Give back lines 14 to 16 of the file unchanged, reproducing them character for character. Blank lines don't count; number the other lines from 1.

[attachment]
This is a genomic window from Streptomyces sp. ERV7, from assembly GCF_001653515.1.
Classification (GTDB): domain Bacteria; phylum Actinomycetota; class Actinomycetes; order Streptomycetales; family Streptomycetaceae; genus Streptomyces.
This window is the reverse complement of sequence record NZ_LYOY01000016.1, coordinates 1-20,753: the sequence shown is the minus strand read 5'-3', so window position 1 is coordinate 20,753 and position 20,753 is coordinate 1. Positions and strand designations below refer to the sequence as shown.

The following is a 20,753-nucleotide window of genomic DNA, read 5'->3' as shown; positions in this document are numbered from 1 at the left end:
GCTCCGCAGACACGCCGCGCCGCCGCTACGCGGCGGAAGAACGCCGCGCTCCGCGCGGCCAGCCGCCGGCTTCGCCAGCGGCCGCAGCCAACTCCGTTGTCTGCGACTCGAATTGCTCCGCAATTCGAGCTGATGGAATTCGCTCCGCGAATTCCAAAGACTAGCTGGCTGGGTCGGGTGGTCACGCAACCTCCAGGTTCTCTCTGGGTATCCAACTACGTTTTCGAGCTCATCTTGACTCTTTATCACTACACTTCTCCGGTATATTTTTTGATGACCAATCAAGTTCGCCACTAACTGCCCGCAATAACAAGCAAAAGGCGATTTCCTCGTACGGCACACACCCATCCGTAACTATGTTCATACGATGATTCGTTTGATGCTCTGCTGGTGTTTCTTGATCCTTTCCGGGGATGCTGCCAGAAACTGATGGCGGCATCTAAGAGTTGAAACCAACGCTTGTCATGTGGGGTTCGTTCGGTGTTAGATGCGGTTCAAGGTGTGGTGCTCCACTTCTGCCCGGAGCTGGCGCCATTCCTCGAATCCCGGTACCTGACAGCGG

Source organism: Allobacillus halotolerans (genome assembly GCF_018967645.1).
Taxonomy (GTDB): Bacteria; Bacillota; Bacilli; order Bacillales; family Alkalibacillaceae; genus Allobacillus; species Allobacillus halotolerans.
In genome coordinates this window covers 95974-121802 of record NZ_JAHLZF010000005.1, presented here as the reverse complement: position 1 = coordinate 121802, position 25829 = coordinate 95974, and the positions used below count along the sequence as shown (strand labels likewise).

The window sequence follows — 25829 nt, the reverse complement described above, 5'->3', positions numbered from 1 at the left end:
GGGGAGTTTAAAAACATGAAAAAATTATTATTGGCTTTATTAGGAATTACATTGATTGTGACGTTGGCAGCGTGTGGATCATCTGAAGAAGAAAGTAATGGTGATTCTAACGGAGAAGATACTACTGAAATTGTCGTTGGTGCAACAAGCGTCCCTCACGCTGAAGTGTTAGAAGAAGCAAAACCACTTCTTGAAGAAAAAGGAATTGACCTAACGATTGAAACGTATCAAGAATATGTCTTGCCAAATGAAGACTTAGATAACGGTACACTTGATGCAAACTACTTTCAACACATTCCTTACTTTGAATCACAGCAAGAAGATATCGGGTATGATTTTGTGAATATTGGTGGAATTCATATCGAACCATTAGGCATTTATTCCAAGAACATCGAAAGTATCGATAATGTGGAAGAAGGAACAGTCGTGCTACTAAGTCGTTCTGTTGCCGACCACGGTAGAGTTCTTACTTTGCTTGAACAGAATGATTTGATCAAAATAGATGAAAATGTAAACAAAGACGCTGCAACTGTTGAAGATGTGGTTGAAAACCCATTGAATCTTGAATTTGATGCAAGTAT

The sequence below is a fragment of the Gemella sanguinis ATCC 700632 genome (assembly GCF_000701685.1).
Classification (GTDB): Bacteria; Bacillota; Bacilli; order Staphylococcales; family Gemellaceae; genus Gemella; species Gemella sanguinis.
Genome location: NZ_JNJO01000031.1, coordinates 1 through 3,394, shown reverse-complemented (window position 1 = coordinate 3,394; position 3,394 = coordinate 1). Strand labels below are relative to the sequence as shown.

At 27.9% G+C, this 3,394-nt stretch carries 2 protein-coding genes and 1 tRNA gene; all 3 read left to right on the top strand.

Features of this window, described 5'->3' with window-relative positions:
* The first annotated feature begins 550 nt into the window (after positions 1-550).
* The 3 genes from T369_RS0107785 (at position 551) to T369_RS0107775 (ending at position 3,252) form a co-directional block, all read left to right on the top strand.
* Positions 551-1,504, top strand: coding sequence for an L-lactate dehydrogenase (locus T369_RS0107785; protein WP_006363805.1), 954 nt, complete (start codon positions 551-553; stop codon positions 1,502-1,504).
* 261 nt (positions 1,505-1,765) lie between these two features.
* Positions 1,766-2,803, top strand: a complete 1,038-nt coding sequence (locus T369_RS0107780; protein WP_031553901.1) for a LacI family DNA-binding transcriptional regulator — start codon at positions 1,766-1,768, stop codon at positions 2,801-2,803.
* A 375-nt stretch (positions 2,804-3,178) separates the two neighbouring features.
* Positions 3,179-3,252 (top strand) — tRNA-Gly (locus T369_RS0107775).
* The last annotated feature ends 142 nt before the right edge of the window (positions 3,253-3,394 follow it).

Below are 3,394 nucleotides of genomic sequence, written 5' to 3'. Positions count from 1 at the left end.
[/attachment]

At 27.9% G+C, this 3,394-nt stretch carries 2 protein-coding genes and 1 tRNA gene; all 3 read left to right on the top strand.

Features of this window, described 5'->3' with window-relative positions:
* The first annotated feature begins 550 nt into the window (after positions 1-550).